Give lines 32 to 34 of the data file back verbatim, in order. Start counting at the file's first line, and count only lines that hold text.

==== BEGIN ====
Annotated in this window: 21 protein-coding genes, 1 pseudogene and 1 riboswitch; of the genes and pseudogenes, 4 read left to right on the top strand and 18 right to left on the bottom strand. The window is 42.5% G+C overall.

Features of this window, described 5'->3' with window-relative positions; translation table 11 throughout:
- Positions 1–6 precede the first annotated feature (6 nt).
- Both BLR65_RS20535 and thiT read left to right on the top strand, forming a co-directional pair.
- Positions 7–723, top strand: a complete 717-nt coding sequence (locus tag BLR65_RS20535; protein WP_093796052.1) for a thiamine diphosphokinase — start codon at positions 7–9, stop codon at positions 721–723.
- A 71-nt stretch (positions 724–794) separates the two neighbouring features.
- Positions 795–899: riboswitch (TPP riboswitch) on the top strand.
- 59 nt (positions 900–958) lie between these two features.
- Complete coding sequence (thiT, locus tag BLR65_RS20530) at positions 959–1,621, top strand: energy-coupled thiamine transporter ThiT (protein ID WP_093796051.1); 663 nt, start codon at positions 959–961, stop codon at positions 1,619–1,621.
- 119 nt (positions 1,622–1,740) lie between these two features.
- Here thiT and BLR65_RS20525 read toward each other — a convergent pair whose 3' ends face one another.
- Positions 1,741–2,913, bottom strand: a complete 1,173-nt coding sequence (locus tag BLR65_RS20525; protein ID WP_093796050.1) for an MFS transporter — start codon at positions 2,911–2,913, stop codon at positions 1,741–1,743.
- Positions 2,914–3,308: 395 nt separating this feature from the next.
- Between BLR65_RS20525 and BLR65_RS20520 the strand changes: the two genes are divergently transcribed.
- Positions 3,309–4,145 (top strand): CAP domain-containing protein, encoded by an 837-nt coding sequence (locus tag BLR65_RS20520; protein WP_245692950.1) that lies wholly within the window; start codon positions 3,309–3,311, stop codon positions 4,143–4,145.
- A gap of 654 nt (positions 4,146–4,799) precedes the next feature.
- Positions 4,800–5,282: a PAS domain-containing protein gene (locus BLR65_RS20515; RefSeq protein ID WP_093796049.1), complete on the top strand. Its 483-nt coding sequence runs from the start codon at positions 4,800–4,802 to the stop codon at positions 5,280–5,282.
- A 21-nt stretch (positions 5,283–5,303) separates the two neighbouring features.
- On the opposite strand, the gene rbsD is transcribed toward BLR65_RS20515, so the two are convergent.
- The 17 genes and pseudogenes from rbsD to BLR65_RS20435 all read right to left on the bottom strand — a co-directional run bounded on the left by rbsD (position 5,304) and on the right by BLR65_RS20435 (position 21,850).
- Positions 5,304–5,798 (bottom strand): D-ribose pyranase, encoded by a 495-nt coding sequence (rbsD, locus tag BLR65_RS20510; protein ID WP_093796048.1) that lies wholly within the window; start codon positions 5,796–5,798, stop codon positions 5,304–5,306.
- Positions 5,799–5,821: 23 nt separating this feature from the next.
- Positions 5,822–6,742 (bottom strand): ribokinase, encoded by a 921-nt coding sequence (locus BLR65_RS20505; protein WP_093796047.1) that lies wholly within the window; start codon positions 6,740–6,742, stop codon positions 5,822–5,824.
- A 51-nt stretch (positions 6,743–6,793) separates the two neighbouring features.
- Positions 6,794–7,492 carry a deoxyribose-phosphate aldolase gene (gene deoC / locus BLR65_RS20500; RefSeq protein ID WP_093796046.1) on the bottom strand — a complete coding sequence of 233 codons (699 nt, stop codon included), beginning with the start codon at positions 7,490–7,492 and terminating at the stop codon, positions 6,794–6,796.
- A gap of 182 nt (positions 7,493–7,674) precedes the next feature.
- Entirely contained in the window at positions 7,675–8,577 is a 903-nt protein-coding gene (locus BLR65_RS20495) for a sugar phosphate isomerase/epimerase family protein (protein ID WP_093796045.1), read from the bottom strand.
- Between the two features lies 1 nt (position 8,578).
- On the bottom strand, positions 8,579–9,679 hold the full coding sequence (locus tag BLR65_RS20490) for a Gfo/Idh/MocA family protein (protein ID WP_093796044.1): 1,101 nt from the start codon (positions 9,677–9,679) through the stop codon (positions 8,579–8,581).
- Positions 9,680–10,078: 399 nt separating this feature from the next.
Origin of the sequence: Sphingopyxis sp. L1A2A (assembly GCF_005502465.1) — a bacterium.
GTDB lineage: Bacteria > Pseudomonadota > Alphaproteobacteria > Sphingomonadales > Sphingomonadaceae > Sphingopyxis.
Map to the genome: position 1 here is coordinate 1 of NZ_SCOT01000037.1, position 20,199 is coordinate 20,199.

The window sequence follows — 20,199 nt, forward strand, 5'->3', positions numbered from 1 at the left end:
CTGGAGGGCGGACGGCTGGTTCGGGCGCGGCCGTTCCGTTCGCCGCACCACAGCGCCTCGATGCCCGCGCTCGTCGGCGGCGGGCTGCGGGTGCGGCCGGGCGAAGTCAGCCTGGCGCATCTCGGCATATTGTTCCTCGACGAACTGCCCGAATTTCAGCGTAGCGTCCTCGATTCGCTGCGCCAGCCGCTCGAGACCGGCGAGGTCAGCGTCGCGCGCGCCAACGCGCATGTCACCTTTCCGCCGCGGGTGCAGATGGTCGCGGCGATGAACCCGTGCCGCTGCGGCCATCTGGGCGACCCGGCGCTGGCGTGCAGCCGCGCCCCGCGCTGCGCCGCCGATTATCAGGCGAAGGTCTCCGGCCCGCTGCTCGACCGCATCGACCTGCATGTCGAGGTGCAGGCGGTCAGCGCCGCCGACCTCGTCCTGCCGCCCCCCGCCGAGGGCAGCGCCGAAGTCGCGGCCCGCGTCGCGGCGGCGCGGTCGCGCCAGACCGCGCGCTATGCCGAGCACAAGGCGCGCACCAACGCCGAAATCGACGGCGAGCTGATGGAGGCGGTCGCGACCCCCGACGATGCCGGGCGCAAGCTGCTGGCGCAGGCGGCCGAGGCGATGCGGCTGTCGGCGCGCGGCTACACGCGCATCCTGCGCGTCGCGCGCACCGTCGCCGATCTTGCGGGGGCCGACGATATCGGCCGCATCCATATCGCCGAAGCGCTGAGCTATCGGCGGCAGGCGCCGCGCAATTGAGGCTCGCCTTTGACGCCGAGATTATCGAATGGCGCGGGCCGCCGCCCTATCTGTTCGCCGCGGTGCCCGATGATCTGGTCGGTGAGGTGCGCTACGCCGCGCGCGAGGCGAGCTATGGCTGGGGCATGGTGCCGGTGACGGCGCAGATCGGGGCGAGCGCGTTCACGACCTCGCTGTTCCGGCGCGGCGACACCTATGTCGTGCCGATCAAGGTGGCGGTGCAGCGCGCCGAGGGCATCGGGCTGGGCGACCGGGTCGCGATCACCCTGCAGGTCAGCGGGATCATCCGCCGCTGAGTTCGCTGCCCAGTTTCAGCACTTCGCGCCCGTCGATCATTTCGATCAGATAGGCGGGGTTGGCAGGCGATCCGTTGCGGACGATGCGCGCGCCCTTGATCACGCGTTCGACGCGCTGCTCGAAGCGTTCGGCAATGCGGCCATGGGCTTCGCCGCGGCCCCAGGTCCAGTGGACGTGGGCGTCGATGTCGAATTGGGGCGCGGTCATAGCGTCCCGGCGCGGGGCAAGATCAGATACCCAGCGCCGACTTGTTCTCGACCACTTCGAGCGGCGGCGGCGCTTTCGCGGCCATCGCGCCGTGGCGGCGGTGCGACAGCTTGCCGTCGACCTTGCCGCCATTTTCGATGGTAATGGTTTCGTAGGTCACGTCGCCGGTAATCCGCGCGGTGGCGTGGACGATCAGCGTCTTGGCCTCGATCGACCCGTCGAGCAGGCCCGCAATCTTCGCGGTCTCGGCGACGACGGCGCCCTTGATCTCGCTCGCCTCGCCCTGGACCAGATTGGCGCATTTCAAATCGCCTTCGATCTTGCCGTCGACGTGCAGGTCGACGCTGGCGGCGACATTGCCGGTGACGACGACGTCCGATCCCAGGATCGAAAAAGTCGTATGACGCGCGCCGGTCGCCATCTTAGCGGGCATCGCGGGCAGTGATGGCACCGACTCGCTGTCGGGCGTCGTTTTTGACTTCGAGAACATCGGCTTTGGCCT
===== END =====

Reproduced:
GTDB lineage: Bacteria > Pseudomonadota > Alphaproteobacteria > Sphingomonadales > Sphingomonadaceae > Sphingopyxis.
Map to the genome: position 1 here is coordinate 1 of NZ_SCOT01000037.1, position 20,199 is coordinate 20,199.

The window sequence follows — 20,199 nt, forward strand, 5'->3', positions numbered from 1 at the left end: